Beads of Courage is a program based in the US, which enables seriously ill children to collect beads representing milestones and procedures. The organization behind it runs a number of different programs, including commissioning special beads to be made by artists each year.

Jen’s Beads of Courage Art Charm Swap is a benefit for Beads of Courage, involving a big group of jewellery designers and bead makers from the US and around the world. Each participant provides 11 art charms made with handmade components such as lampwork beads or ceramic, polymer or metal clay, or mixed media. One charm is kept aside to auction off on eBay, and the remaining 10 are distributed to nine of the participants plus the original maker.

Each year Jen chooses a theme word—this year it is SOAR—to provide an inspirational starting point for making the charms. I thought about the word for a while, and its clearest meaning for me was to do with birds soaring through the sky. I decided to go with a mixed media approach, and my charms involve polymer clay as well as images under resin. Are you intrigued yet?

Now I can’t reveal my charms until November 14th, even if they arrive tomorrow, but on that day I will show you what I have made, and also what I received, as well as provide information about the auction.

Beads, Blog Hops and Challenges, Giveaways and contests

ACM contest

One of the Facebook groups I follow—Artisan Component Marketplace—recently held a contest for jewellery designers. The brief? To design a piece of jewellery using a component from one of the many artisans who are members of the group.

I happened to have a pair of polymer clay “sinkers” made by Kristi Bowman languishing in my stash, and this challenge was the perfect opportunity to use them. I chose a couple of Czech glass table cut flowers and wired them together, and wrapped the join between them with sari silk, inspired by the creative ways Kristi Bowman uses sari silk in her own designs. The dangles are hung from a pair of Rebecca Anderson‘s Deco Rose earwires in antiqued sterling silver to make a sweet pair of earrings.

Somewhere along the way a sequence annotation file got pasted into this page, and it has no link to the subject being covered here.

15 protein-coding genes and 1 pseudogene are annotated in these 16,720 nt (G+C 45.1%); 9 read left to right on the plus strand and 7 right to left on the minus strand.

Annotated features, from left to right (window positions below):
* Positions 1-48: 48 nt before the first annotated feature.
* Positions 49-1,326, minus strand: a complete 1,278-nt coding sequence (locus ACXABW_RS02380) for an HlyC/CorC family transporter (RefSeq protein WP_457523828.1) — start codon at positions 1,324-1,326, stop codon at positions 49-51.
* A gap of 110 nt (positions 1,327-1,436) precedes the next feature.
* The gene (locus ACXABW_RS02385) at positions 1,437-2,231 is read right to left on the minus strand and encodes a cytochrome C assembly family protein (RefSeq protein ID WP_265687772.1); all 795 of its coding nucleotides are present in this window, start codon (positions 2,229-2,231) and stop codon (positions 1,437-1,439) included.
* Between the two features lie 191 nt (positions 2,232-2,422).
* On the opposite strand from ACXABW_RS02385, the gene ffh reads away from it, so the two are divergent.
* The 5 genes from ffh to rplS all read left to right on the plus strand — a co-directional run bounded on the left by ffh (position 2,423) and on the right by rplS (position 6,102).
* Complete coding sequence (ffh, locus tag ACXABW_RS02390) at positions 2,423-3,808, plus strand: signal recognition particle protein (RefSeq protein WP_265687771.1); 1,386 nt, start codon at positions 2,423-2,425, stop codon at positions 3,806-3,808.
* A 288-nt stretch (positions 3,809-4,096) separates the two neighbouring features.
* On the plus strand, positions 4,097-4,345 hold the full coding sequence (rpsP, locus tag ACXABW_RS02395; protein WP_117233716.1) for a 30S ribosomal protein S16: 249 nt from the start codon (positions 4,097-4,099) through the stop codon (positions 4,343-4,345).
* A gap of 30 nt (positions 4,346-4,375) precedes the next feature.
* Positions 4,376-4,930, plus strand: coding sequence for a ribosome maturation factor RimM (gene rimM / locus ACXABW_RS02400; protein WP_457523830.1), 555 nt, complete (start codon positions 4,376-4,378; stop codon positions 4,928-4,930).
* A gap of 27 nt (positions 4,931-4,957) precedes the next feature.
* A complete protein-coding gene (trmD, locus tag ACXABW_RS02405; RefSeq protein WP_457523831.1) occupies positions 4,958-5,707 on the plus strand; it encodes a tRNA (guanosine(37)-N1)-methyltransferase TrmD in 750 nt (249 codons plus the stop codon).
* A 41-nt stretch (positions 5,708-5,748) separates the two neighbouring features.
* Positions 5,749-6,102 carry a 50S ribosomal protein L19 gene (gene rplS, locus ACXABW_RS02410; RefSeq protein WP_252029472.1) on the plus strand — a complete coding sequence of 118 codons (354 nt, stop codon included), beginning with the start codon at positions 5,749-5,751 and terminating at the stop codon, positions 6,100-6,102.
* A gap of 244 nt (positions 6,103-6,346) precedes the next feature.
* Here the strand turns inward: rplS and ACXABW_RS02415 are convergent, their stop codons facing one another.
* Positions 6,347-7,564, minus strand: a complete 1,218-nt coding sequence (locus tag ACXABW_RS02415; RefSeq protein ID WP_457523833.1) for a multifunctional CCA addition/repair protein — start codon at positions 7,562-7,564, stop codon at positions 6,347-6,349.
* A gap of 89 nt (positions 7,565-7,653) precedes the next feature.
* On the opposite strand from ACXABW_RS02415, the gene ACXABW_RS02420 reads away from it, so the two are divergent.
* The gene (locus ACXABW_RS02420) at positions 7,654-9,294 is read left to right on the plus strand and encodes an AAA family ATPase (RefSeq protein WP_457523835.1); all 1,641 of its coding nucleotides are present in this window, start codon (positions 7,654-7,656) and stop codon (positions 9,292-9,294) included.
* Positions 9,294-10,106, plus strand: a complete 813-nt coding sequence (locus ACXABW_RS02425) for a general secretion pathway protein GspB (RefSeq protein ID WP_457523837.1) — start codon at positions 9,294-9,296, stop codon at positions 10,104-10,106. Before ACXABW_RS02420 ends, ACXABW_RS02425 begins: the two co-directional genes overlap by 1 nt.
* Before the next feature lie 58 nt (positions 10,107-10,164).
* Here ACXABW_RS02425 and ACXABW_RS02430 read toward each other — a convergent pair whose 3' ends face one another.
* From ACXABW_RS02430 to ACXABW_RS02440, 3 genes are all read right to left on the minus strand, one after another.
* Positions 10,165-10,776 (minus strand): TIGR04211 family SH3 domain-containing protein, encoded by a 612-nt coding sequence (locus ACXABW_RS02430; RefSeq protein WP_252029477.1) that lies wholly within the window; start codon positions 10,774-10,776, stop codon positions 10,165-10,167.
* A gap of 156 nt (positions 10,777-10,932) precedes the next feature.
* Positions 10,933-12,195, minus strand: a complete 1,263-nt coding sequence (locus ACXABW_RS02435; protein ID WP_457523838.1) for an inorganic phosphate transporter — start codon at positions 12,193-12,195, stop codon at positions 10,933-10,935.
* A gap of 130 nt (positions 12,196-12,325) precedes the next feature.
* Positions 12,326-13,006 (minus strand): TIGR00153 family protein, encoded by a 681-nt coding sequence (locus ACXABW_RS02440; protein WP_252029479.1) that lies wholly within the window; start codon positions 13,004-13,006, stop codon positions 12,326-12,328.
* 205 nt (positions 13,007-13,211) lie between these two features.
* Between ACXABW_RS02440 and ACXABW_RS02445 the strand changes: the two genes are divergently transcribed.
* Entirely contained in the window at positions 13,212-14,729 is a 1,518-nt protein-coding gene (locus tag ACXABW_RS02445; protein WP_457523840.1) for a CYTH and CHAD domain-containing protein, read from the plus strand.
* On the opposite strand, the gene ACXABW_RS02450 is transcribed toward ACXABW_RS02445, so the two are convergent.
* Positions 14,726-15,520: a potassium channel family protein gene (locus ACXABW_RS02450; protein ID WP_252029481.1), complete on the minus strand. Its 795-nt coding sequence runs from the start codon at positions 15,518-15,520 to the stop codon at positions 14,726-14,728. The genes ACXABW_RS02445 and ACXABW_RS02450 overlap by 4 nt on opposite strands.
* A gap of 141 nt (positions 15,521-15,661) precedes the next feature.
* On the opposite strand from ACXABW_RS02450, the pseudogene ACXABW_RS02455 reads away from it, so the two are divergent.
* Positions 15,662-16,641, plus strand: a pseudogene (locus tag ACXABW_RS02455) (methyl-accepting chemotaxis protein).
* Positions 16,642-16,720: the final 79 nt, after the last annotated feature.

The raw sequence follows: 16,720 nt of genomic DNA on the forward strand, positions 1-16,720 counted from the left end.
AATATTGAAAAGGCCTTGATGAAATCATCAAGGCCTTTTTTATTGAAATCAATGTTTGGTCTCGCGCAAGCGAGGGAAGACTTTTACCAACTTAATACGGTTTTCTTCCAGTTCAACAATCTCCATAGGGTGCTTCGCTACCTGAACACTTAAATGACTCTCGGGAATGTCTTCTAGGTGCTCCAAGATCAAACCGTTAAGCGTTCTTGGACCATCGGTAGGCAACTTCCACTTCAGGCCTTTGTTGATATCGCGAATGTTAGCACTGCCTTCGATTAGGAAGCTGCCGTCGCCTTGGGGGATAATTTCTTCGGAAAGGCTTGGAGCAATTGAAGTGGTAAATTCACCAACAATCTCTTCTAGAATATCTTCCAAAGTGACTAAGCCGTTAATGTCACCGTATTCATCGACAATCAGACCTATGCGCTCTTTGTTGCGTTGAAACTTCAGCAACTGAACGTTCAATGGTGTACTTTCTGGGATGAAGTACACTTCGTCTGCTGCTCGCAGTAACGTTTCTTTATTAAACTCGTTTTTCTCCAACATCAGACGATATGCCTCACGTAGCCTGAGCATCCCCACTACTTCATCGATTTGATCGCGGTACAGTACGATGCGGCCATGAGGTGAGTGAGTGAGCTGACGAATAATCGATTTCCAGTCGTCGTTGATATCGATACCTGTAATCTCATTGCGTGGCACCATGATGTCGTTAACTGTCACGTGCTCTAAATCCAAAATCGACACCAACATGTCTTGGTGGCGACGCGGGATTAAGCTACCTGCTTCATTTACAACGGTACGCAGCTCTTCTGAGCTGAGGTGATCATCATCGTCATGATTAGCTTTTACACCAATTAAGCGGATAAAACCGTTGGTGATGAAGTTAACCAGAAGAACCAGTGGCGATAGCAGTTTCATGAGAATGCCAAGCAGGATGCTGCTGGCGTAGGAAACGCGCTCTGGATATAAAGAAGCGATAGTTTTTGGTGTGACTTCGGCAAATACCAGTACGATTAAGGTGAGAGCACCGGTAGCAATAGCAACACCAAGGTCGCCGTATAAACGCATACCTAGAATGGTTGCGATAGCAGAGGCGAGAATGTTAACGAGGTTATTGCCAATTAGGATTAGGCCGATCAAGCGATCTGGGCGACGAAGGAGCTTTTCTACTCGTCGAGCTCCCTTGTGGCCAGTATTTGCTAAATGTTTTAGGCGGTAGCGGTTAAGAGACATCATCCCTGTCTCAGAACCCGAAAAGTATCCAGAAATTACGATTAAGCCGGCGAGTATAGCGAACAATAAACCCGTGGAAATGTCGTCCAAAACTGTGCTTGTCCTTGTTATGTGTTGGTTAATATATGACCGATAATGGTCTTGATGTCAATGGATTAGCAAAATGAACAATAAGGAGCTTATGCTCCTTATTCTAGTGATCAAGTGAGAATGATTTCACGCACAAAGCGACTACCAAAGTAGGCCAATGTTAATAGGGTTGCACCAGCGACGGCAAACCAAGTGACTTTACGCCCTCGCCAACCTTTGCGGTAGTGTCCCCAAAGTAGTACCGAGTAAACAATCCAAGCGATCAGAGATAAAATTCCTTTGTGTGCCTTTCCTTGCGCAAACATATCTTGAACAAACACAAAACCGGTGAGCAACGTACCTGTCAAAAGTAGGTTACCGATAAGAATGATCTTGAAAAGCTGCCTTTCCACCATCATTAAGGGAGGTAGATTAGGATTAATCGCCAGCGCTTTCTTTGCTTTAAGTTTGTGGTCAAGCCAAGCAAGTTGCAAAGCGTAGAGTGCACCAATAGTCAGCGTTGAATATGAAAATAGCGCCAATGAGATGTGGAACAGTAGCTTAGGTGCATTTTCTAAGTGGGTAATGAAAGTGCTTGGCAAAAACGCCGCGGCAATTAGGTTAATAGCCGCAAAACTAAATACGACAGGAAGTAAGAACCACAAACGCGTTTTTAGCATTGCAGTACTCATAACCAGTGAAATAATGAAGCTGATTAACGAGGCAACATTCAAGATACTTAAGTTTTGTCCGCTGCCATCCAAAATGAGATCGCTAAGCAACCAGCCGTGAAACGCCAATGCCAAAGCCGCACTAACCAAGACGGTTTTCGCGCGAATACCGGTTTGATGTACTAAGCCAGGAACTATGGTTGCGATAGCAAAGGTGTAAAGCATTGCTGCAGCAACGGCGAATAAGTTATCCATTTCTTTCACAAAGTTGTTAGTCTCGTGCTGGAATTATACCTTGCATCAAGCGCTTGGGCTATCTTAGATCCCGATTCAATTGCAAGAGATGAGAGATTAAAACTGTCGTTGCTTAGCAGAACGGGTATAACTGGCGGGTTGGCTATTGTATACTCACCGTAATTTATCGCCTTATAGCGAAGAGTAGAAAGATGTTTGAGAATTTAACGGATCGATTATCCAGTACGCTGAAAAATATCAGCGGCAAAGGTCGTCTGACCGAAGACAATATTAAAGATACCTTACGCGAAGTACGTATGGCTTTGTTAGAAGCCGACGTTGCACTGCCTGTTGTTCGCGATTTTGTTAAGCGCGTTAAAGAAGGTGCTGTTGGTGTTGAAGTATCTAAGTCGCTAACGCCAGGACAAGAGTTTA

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Much to my surprise, I won second place in the contest! Thank you to Artisan Component Marketplace, the judging panel and to Kristi Bowman for the delightful sinkers, and the inspiration! And I’m looking forward to receiving some new components from Kristi, courtesy of the $25 gift voucher I won!

Beads, Blog Hops and Challenges

Lots of knots: Waxed Linen Blog Hop

If you are looking for my BSBP8 post, it’s HERE!

About a month ago, Diana Ptaszynski had the brilliant idea to host a blog hop using waxed linen. Quick as a flash I signed up, as I really really like using waxed linen cord in my jewellery designs. I first came across it in Lorelei Eurto and Erin Siegel ‘s book Bohemian-Inspired Jewelry, which is a fantastic book, and one of my go-to books for inspiration. I love how both of these designers incorporate waxed linen into their designs, they are both a source of great inspiration to me!